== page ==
It is with great sadness that we inform you of the sudden passing of our friend and comrade, Selina Bonnie who passed away this weekend. ILMI delayed in posting this tribute until now so that all of Selina’s family members in Ireland and abroad could be told of her passing.
It was with great shock that we learned of Selina’s passing. Selina was known, loved and respected by so many in the Movement and beyond as a real trailblazer in disability equality, pushing for equality for disabled people and specifically disabled women in so many spaces. Her passing leaves a void for all of us that will be impossible to replace.
As a professional, academic and activist, Selina has been actively involved in the practical realisation of disabled people’s rights in Ireland and beyond. In drafting a tribute, it is an impossible task to capture the range and breath of what Selina as an activist achieved, and even still that will fall short in capturing the impact Selina had on so many people’s lives and the deep emotional connections she made, and how deeply her loss will be felt by so many.
For those who know how confident and proud she was about her identity as a disabled woman, it was quite a surprise to hear Selina honestly recount that in her youth she struggled with her identity until her early twenties. Her pathway to disability activism came through her work in music, the arts and engaging with LGBT organisations. She was inspired to organise Ireland’s first disability and sexuality conference in the Mansion House, which was entitled All Different, All Sexual in 1995.
Disability and sexual equality became a lifelong passion for Selina, as she studied sexual equality in Leeds University, where Professor Colin Barnes supervised her dissertation entitled “Facilitating Sexual Expression Within the Independent Living Movement in Ireland”. She later lectured on sexuality at the summer school in Santander, Spain and subsequently wrote a chapter on disability and sexuality, published by University College Cork.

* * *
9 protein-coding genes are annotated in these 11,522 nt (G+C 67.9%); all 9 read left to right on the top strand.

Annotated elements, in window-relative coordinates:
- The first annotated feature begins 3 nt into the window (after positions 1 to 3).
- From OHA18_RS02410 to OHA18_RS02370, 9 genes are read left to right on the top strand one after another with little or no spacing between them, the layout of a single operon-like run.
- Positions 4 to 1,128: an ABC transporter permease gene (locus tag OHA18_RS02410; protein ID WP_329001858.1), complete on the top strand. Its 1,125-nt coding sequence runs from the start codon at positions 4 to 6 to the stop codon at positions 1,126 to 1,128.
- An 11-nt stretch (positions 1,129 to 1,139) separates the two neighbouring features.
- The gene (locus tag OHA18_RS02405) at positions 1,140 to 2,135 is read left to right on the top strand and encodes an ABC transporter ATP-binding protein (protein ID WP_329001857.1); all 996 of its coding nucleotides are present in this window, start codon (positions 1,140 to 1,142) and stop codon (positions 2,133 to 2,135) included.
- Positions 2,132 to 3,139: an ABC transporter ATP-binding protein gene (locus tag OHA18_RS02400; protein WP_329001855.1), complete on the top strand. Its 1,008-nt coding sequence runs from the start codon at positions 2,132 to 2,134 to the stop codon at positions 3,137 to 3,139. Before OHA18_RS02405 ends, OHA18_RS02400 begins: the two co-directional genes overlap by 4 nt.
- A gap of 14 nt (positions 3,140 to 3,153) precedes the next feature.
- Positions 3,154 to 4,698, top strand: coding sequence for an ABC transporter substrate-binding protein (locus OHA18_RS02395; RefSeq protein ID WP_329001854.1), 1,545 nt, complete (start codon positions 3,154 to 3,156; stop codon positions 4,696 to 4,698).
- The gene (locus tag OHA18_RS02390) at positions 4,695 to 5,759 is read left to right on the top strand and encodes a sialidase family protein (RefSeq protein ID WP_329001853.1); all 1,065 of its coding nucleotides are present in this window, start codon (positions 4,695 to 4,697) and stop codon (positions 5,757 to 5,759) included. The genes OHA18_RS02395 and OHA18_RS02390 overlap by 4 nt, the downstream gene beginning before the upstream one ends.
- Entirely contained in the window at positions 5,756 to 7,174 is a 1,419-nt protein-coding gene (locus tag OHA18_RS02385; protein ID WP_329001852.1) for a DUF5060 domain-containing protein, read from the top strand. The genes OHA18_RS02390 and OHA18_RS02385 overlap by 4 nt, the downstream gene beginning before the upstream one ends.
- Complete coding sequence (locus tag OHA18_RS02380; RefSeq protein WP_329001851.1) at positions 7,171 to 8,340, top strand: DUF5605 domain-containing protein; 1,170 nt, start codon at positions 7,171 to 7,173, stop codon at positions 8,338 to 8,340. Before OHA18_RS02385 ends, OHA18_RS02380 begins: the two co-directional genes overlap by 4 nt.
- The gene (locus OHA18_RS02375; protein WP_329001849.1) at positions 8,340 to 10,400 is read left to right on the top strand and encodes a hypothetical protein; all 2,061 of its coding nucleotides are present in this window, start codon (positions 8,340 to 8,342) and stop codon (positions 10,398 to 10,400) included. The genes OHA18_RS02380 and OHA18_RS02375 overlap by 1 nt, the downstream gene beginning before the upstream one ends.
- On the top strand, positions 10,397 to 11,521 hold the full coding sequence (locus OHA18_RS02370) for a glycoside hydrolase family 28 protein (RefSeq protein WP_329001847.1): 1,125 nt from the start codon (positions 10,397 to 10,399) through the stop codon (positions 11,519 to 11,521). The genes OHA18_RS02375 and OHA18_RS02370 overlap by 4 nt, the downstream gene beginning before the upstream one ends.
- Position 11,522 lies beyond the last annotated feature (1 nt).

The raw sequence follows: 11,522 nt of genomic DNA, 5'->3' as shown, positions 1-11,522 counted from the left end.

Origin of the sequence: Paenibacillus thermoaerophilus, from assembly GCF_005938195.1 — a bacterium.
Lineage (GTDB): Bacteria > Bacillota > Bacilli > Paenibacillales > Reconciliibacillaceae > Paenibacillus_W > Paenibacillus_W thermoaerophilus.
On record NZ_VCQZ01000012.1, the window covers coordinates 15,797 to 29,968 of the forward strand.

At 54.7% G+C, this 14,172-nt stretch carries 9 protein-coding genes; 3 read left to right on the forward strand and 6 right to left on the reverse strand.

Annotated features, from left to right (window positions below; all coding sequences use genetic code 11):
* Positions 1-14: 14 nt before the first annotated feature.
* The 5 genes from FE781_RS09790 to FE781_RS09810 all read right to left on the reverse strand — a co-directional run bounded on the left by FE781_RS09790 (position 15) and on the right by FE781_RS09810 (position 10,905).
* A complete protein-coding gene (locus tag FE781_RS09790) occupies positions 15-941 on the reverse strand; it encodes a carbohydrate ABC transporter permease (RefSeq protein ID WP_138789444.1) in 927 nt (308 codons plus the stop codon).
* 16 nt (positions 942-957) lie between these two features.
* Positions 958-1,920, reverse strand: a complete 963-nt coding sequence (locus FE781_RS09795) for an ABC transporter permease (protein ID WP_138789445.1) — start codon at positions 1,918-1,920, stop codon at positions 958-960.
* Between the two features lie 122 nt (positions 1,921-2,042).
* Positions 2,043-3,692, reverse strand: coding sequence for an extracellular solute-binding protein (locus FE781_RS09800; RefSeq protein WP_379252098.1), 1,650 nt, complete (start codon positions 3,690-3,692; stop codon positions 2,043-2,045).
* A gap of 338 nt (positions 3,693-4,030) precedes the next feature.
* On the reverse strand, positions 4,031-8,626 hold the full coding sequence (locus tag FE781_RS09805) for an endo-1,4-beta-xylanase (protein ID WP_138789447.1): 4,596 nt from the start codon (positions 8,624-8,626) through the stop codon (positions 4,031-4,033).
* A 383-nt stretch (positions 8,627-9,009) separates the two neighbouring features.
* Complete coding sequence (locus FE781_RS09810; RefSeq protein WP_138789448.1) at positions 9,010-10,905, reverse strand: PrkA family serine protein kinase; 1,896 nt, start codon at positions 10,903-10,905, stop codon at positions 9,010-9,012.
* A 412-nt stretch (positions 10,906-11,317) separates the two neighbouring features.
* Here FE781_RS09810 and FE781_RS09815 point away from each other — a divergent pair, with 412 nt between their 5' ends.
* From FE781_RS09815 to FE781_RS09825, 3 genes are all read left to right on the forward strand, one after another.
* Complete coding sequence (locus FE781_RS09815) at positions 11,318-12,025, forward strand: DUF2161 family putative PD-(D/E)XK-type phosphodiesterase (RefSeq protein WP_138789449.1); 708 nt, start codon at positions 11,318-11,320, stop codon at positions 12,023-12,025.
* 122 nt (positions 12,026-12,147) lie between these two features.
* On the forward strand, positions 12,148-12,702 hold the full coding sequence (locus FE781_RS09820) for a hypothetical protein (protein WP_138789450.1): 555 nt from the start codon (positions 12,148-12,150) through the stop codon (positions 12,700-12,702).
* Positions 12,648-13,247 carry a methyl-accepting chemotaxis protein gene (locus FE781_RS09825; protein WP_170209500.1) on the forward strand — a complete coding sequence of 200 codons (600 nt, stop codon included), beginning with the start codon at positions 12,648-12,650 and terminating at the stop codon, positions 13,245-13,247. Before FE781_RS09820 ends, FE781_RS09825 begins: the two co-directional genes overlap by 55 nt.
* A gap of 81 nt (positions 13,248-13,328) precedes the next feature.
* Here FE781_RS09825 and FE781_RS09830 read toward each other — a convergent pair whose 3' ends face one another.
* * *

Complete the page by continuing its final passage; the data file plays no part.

Selina’s involvement in the Independent Living Movement began in 1995 when she met Martin Naughton and from that moment, she became involved in CIL, becoming the Public Affairs officer and working with Martin, John Doyle, Dermot Walsh, Joe T Mooney and Christian O’Reilly on actions to advance independent living.
For Selina, being an activist wasn’t enough and so she became a “changemaker”, working within structures, building allies for change. Selina put this to practice in her professional life in her role as Access Officer in South Dublin County Council, starting in 2001. Selina has been instrumental in practically embedding inclusion into the work of SDCC and other agencies locally and nationally. Selina had a knack for alliance building and finding ways to get other people to take inclusion and access seriously saying, “if you can speak to architects and planners in their own language, real progress can be made”. Selina led many important local and national initiatives, including the coordination of National Accessibility Week.
Selina joined the board of CIL in January 2018 and she played an active role as CIL transformed into ILMI, especially in ensuring that ILMI’s language and vision was strongly informed by a social model analysis of disability and that all of our work would be informed by a commitment to intersectional Disability Equality.
Among Selina’s many, many talents were that she was a meticulous proof-reader. As part of her role in South Dublin County Council, she would plain English-proof documents, and she was hugely generous and patient in doing so for all ILMI’s key policy documents where her attention to detail was second to none.
Selina’s ability to see the bigger picture was always evident in her involvement in how ILMI should develop as a DPO. With her expertise in reproductive rights, she was a proud ambassador for the University of Galway Re(al) Productive Justice project and led ILMI’s involvement in the Assisted Human Reproduction (AHR) Coalition in the last number of years, speaking passionately about her own lived experience as a “survivor of the Assisted Human Reproduction system in Ireland”.